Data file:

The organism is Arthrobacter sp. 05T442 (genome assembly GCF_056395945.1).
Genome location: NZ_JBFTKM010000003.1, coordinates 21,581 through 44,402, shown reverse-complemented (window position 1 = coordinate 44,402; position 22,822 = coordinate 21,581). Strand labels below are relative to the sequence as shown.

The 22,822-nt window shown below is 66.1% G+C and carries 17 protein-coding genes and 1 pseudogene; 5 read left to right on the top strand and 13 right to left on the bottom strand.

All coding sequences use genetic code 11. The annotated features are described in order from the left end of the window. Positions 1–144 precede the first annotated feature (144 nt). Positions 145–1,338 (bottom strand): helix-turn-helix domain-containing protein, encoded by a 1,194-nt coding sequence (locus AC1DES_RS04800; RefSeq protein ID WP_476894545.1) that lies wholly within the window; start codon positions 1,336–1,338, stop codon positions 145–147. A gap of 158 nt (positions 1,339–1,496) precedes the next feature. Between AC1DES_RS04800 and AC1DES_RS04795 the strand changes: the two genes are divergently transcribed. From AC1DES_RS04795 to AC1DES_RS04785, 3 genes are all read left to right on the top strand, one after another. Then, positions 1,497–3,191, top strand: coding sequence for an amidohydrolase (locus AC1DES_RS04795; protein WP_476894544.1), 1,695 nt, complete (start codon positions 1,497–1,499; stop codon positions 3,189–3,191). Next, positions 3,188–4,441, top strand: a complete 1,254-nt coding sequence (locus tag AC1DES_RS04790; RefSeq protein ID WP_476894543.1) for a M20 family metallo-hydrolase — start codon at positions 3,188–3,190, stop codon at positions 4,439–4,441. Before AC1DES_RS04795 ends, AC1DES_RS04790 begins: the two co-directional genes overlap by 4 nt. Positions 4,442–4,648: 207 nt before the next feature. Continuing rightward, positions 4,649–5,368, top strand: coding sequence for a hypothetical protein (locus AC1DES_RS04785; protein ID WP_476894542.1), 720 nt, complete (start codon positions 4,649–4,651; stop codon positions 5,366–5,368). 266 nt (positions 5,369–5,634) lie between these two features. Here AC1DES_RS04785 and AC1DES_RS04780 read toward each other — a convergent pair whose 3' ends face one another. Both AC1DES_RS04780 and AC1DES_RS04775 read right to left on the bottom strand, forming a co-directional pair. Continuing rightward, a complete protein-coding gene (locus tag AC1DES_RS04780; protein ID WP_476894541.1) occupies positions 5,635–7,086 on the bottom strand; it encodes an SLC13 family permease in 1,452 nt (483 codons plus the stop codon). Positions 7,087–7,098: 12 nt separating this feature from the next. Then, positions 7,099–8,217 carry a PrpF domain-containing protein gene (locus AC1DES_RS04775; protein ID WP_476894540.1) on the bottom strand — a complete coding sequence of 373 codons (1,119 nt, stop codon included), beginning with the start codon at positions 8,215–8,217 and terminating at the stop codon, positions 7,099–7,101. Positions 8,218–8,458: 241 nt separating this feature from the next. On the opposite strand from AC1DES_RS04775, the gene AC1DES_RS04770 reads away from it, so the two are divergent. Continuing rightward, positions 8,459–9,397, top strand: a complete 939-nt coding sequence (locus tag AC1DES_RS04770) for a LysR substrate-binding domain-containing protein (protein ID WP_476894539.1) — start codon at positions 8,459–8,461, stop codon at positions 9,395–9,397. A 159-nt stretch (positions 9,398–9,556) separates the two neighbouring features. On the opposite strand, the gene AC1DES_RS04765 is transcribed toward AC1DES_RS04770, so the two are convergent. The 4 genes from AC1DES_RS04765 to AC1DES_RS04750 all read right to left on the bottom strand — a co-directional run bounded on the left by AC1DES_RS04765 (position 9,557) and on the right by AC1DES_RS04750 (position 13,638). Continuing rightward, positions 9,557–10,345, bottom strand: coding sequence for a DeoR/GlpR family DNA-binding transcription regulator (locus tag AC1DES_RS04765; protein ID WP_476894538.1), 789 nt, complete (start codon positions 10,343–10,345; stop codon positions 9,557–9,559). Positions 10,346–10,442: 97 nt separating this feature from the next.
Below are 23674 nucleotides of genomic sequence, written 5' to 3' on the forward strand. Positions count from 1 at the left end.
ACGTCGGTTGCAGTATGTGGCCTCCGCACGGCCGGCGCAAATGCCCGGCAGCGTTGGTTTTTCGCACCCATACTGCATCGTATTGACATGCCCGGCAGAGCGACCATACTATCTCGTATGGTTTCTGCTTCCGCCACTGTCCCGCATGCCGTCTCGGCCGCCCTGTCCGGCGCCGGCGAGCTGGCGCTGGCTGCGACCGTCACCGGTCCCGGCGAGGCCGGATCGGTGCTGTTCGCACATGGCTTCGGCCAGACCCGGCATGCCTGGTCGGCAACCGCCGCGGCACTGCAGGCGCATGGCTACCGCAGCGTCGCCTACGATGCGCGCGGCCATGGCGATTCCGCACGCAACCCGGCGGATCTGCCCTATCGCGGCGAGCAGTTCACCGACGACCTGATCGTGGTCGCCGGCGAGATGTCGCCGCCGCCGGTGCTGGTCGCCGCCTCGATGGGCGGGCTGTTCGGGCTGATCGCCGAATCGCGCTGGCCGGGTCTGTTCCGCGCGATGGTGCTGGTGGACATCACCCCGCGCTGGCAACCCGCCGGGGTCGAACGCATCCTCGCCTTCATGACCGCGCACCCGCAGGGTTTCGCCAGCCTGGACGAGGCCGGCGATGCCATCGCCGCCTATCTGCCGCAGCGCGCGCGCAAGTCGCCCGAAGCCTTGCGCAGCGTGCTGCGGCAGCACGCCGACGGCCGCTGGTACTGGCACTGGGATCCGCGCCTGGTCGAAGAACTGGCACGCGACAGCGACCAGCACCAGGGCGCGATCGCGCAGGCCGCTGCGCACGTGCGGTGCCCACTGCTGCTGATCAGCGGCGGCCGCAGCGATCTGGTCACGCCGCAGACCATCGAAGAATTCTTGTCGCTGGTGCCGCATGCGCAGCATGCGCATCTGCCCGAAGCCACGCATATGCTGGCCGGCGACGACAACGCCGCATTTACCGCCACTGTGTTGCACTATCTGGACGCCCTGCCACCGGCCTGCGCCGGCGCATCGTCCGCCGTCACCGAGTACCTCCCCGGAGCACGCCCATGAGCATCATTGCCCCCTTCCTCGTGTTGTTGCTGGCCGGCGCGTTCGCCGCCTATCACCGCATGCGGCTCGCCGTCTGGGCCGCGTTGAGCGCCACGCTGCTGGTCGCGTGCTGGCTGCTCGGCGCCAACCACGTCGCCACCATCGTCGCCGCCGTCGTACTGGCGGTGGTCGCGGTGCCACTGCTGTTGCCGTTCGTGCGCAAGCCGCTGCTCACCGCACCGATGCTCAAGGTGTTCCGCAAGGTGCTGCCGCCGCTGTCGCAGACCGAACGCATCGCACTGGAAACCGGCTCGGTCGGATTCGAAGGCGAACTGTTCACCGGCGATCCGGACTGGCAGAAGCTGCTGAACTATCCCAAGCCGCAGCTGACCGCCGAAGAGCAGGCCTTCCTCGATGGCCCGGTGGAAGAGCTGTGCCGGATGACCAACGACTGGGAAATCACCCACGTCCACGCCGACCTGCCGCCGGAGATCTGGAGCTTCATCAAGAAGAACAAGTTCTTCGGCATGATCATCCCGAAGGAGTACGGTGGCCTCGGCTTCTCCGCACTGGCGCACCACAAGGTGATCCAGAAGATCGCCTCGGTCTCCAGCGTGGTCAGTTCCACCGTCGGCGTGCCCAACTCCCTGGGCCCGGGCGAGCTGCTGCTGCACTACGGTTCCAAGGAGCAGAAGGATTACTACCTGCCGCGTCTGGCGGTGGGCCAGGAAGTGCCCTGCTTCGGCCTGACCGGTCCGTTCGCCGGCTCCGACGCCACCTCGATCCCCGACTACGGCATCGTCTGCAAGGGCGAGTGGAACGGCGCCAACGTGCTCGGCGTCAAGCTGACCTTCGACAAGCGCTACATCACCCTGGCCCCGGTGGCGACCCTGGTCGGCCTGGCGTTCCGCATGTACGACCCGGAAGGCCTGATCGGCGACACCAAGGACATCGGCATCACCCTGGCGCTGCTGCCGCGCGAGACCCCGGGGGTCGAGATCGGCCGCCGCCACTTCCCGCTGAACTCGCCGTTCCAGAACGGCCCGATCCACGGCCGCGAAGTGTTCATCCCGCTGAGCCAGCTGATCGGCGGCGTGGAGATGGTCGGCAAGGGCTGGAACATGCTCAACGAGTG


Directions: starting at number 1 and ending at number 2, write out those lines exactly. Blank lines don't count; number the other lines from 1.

The organism is Arthrobacter sp. 05T442 (genome assembly GCF_056395945.1).
Genome location: NZ_JBFTKM010000003.1, coordinates 21,581 through 44,402, shown reverse-complemented (window position 1 = coordinate 44,402; position 22,822 = coordinate 21,581). Strand labels below are relative to the sequence as shown.